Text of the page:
The Lishman Health Foundation has released its 2020 Annual Report Snapshot. This document provides a summary of how the Foundation has continued its work to improve the health and well-being of rural and regional communities both before and in response to COVID-19. Through what has been a challenging year, the Lishman Health Foundation undertook some serious reflection and objective analysis of its ongoing viability. The Foundation is working hard to emerge from the COVID-19 pandemic as a stronger organisation that can continue to deliver on research that results in positive health outcomes for the regional communities of Western Australia.
Thank you to everyone who supported the Lishman Health Foundation’s H&F Weekend. A special thanks to Margaret Paterson for organising a fantastic array of activities, providing several opportunities to socialise, enjoy great company, fabulous food and exercise.
Supporters of this wonderful event raised vital funds for regional cancer research and had such fun along the way. There were even some brave enough to tackle the walks, despite wild weather that saw parts of the Cape to Cape closed. Thank you to all who supported raffles including The Goose and Caves House and to all donated to this wonderful cause, especially those who donated even when unable to attend.
Funding has been secured through the Lishman Health Foundation by Dr Sarah Youngson at RCSWA to research the impact of living in a rural area on the mental health of young people. The study seeks to explore the risk and protective factors of a rural address on youth mental health.
Risk factors for mental illness are magnified in rural communities, with stigma, lack of anonymity, and access to services being dominant factors. In contrast, a rural residence confers a number of protective factors which warrant further exploration. The strengthening of these factors has the potential to mitigate the risks of rurality on youth mental health.
The study will utilise qualitative methods, based on a phenomenological world view which will attempt to understand the lived experienced of young people in rural communities. The study will be guided by the principles of participatory action research, in which the group being researched – rural young people – will be actively involved in the research process (Baum, MacDougall, & Smith, 2006). Participatory Action Research (PAR) includes involving those most affected by the issue under investigation, being directly involved in the development of the inquiry process as well as the implementation of any actions that arise from the process (Crane & O’Regan, 2010).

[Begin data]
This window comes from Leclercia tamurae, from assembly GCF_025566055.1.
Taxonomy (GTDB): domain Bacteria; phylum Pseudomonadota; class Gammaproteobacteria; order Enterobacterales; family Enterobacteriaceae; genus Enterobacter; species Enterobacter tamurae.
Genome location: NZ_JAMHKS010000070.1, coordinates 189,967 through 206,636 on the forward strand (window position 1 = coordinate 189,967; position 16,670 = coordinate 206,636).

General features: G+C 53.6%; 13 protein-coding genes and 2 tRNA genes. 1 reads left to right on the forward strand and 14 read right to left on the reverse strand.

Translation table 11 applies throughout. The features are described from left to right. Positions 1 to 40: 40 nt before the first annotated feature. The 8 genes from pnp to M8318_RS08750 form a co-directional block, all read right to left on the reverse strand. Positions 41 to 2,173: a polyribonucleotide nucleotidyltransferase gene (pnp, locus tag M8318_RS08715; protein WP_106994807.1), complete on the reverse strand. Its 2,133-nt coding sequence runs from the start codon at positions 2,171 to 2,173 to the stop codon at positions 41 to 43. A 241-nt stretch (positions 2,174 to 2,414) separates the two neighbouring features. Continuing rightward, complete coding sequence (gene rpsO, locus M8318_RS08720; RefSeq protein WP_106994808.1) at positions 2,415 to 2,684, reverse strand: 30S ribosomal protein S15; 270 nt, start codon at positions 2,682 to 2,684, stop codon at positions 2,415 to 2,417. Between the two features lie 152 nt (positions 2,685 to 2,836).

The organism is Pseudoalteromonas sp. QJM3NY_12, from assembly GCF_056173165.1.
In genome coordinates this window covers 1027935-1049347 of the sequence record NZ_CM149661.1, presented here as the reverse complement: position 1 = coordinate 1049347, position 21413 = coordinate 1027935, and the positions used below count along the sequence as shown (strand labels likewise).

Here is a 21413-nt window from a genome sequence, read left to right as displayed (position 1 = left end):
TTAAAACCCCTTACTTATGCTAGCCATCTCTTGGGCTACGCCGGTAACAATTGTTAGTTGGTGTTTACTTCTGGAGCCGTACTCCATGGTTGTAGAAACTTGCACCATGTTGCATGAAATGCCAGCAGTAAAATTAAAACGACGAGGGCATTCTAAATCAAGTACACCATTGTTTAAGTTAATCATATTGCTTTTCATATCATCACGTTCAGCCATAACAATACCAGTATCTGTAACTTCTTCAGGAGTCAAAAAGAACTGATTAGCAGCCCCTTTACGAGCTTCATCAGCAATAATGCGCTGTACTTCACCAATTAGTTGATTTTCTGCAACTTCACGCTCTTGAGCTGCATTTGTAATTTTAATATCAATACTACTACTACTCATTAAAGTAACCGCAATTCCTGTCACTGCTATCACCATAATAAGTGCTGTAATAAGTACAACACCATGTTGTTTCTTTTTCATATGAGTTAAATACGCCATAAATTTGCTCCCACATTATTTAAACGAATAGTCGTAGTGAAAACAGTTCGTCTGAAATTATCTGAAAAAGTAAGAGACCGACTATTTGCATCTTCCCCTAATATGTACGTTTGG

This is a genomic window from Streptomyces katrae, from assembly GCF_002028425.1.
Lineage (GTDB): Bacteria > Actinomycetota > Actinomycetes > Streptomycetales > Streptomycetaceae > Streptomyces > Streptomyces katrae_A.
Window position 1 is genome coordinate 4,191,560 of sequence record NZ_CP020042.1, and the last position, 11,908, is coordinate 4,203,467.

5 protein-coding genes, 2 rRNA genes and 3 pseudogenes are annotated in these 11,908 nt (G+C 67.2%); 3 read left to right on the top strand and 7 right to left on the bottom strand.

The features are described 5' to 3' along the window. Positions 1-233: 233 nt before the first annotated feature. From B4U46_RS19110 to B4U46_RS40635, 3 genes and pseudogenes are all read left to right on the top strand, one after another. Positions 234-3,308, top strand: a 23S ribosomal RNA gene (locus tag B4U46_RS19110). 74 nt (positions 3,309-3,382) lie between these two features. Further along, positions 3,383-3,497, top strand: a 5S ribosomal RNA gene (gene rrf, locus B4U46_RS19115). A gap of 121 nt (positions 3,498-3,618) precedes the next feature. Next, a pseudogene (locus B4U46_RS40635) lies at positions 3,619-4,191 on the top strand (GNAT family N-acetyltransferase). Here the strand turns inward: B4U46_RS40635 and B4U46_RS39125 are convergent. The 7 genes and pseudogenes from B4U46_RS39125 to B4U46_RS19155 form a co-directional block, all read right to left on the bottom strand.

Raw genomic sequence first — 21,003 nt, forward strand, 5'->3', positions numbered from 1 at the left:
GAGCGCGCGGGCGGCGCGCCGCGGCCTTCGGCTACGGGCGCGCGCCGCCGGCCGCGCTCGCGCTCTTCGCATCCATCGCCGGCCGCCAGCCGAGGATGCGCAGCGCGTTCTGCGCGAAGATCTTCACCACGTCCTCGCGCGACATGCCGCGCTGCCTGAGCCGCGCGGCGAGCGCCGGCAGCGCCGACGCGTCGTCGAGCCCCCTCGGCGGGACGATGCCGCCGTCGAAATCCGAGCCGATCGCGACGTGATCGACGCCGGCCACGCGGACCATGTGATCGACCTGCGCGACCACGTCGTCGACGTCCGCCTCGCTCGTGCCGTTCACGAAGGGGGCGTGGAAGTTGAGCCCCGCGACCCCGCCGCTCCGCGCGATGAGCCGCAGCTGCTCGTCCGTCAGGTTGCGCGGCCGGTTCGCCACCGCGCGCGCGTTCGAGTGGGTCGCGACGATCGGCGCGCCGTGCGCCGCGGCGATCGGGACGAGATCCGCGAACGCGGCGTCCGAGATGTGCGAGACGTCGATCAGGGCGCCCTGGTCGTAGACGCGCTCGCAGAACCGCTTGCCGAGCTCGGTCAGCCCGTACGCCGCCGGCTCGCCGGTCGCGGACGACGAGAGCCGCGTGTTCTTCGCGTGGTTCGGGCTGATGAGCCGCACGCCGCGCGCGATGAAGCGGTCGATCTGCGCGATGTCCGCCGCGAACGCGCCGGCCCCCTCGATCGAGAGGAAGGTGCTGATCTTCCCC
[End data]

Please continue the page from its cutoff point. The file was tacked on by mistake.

The Lishman Health Foundation, in partnership with Rural Health West, St John of God Bunbury, Edith Cowan University, WA Country Health Service and WA Primary Health Alliance, initiated the South West Health Research Collaborative in 2019. The key objectives of the SWHRC are:
- Form a collaborative South West regional community of health professionals, researchers, universities and research organisations to optimise the opportunity for health research in the South West region.
- Identify current health research and translational health research activity in the South West.
- Determine future health research and translational health research priorities relevant to, health practice, health outcomes and health professional development in the South West.